02 March 2023

Exploring co-working potential for rural pubs

Supporting the local economy and community

The UK pub industry has never faced so many challenges, writes Jane Deville, Research Fellow, University of Lincoln. In the decade to 2018, the number of pubs declined by 23% and, during the pandemic, it has been reported that six pubs were demolished or converted a week. In rural areas, this loss has been felt particularly strongly due to their role in supporting the local economy and enhancing community cohesion. This is particularly the case in settlements where the pub is the only remaining community establishment following the loss of amenities such as schools, shops and village halls.

Shift in working patterns

The Covid-19 pandemic has prompted a shift towards home and remote-working. Between 2019 and 2022, it is estimated that the number of homeworkers doubled to 9.9 million, accounting for almost a quarter of workers in rural areas. As the number of people working from home has increased, so too has the demand for co-working spaces, largely driven by businesses and workers rethinking their working practices.

As well as offering shared work environments and meeting spaces, these co-working spaces may offer opportunities for users to interact with each other, network and generate new business ideas. They can help improve work-life balance, minimise commuting times, reduce the sense of isolation associated with remote-working and help strengthen the sense of identity within rural communities.

As social spaces at the heart of their communities, pubs ought to be well placed to offer co-working space to rural workers looking for somewhere other than their home desk to work. Such diversification may be an opportunity for pubs to innovate, broaden their income and help maintain their viability.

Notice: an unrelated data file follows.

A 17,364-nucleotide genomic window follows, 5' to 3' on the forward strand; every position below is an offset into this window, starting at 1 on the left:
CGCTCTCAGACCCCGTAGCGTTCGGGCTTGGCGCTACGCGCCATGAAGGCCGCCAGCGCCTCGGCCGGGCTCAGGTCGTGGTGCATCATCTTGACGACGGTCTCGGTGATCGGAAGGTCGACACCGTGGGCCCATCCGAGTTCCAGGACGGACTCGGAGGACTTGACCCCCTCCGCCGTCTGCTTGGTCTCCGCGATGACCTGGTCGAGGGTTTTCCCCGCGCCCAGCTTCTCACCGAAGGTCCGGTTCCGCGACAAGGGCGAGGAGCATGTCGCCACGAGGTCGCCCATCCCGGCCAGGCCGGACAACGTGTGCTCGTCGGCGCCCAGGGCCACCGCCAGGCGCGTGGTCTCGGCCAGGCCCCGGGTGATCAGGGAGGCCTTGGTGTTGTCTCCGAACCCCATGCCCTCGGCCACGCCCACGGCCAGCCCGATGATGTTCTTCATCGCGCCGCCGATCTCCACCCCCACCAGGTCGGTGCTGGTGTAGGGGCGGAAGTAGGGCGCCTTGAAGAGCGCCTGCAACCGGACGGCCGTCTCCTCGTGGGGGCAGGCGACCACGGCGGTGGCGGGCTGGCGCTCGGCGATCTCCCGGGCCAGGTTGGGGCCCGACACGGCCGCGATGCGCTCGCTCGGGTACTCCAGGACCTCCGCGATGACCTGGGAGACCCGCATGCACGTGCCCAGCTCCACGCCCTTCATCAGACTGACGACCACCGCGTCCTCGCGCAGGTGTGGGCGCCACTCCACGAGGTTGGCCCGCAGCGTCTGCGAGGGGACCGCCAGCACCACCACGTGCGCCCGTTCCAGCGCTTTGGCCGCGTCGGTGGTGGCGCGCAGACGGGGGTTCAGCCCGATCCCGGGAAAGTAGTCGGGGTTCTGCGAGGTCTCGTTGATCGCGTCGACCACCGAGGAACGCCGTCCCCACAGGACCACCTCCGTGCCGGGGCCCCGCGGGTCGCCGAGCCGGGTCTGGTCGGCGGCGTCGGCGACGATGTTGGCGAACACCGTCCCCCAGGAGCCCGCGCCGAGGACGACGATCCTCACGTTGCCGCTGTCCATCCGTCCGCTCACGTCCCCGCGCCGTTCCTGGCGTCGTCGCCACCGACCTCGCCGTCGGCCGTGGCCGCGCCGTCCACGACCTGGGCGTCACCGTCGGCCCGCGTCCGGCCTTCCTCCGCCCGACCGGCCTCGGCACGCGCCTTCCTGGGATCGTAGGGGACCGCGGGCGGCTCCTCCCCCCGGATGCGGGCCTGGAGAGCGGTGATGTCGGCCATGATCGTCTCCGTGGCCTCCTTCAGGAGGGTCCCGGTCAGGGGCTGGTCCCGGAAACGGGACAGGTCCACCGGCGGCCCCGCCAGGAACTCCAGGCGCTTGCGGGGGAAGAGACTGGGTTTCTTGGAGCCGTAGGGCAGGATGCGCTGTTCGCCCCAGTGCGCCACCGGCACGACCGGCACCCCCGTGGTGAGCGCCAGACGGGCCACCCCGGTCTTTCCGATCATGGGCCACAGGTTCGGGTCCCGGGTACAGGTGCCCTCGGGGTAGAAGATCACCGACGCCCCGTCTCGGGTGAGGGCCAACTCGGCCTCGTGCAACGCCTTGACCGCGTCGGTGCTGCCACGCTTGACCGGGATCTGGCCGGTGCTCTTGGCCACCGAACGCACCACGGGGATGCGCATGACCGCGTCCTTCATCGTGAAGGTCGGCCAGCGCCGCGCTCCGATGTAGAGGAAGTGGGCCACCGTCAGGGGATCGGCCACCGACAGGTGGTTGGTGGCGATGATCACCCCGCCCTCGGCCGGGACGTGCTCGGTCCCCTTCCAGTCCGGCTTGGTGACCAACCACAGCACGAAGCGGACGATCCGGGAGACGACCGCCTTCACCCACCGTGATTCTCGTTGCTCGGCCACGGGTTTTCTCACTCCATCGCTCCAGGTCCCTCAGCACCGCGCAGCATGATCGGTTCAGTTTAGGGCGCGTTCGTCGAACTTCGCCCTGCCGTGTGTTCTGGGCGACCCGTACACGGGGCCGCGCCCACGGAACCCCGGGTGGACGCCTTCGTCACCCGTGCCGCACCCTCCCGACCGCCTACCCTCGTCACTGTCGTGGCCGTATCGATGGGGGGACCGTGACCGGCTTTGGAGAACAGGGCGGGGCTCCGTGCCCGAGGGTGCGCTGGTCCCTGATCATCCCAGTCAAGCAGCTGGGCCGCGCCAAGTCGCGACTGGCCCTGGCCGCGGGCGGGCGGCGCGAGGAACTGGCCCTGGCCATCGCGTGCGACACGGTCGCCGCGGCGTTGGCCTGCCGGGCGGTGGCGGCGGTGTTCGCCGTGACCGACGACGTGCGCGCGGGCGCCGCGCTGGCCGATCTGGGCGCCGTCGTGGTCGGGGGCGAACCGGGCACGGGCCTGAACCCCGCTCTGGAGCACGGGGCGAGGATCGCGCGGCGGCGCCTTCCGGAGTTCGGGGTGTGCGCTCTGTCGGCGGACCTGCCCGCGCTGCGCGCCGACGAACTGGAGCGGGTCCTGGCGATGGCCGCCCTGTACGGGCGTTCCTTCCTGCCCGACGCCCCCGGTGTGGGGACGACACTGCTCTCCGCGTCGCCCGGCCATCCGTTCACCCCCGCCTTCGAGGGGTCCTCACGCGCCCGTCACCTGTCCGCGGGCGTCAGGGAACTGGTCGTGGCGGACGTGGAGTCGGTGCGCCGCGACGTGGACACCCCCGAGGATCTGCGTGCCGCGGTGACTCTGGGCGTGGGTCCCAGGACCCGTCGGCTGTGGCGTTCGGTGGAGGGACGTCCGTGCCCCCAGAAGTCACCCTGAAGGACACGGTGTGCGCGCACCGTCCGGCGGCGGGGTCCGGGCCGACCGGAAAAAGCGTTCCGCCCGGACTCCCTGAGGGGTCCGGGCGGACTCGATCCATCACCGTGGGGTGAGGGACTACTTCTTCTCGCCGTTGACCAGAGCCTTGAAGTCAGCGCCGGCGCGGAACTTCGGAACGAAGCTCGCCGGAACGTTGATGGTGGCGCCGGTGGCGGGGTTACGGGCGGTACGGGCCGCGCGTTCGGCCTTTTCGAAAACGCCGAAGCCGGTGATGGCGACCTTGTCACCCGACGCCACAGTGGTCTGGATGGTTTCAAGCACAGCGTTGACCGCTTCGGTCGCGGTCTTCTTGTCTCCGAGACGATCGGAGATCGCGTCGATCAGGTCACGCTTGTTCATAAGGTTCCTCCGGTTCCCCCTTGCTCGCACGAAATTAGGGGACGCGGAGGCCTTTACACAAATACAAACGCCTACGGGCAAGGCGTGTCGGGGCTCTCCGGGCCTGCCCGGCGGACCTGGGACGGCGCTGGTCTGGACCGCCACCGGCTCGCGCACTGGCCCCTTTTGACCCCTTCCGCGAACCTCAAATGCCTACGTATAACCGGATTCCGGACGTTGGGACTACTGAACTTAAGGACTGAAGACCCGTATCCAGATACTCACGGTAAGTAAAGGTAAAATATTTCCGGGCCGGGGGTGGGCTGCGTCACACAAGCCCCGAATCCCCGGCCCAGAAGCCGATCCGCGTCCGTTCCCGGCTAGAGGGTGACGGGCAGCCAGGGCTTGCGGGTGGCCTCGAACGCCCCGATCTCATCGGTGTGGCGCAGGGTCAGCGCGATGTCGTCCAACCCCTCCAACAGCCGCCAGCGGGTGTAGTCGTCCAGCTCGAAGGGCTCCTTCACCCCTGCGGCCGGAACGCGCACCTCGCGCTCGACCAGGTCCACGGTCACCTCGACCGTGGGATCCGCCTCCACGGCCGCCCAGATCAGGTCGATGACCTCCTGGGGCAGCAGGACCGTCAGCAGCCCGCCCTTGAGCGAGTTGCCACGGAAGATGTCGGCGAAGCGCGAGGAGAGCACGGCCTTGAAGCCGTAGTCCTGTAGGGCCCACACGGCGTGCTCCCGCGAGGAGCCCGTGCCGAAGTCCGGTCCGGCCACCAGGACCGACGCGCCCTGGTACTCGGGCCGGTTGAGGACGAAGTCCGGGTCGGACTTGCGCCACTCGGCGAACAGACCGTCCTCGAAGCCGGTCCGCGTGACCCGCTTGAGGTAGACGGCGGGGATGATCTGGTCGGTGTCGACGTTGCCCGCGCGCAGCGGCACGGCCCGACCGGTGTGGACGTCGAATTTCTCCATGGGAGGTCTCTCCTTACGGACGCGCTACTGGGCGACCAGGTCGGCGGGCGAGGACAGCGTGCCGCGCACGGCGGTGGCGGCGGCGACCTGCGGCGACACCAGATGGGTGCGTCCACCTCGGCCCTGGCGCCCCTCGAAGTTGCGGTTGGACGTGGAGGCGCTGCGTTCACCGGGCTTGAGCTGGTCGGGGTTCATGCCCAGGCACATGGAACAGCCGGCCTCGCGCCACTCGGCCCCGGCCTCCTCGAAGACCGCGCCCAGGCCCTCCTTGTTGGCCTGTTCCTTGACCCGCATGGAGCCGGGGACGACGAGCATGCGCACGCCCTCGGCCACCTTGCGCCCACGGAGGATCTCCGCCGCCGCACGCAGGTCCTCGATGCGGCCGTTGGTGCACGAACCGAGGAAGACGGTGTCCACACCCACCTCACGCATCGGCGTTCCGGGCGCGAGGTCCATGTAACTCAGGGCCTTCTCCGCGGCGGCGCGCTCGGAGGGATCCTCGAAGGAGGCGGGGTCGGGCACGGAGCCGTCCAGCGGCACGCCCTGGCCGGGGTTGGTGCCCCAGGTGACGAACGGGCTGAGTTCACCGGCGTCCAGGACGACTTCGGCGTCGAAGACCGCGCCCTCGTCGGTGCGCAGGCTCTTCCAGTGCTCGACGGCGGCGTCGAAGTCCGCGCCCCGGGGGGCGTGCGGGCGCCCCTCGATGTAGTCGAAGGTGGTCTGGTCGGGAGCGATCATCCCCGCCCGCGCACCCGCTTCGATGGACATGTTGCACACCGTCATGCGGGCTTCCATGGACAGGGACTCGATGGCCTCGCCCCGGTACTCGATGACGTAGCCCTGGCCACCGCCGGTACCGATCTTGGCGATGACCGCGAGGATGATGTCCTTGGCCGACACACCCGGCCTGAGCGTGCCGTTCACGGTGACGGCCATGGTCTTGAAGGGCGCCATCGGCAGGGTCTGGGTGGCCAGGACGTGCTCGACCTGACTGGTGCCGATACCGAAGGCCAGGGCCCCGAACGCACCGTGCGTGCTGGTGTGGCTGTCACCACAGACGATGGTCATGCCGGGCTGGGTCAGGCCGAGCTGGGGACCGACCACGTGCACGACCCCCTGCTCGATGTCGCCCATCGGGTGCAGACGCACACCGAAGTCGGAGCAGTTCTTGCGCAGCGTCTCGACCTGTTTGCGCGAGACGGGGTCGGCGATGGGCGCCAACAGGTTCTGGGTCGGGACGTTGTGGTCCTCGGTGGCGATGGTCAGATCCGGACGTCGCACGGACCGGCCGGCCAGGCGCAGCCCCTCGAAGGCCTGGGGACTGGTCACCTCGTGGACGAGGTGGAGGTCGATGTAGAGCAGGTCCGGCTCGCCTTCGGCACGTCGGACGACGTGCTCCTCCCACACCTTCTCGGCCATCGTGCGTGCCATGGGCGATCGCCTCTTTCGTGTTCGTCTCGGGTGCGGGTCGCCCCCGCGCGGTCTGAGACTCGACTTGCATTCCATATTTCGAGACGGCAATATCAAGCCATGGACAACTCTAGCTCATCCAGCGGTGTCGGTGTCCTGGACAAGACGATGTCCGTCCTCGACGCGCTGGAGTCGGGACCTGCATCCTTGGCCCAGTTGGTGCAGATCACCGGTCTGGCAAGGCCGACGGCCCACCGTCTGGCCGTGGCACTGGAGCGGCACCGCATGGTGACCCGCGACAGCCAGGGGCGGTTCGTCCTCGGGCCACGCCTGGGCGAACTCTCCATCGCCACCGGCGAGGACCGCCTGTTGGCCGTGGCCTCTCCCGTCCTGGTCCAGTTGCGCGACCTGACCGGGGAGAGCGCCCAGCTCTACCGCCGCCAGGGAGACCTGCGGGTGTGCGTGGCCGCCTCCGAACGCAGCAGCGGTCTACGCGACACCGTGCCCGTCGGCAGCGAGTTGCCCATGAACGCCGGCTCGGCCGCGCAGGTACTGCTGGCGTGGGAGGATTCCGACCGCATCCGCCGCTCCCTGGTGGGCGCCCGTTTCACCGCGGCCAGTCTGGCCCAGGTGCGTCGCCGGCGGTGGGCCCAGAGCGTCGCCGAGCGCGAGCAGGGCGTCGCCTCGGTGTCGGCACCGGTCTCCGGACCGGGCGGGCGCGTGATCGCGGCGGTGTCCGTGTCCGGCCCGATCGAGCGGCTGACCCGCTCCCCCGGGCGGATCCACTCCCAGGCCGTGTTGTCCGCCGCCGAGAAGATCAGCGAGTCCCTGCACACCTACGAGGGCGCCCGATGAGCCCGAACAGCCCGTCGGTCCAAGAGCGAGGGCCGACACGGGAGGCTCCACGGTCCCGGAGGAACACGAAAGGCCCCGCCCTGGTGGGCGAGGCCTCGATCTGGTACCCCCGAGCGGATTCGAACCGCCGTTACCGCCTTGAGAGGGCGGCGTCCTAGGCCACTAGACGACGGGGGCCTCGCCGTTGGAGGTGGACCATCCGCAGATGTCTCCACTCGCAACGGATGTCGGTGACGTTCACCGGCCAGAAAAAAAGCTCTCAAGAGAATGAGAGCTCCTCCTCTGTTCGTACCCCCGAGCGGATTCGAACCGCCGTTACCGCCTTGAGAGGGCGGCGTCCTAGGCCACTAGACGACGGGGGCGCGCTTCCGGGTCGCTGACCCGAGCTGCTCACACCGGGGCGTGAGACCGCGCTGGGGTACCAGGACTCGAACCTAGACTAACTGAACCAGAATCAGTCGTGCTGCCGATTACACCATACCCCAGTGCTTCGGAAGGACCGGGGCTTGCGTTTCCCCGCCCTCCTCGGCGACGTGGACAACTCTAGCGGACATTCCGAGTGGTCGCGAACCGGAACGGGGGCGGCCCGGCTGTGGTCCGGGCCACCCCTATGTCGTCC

A recent survey by the Plunkett Foundation found that the idea was already gaining traction, with 12% of rural community pubs offering this service. However, there is little existing research on the success of these ventures nor an understanding of whether the ‘co-working pub’ model could be replicated more widely across different pub-ownership models and rural communities.

NICRE-funded research

Our research, which is one of seven projects to be commissioned by the National Innovation Centre for Rural Enterprise (NICRE), therefore aims to explore the potential for rural pubs to offer co-working space to remote and home workers. As the project develops, we will gather the views of landlords, co-workers and representatives from the wider rural community to enable us to examine the barriers and enablers for pubs to offer co-working spaces.

We will explore the implications of co-working in pubs for rural community resilience and meeting post-pandemic ways of working. The findings and lessons learned will be distilled into a Rural Co-working Pub Toolkit to provide practical guidance to the pub industry, rural pub managers and those working in rural community development.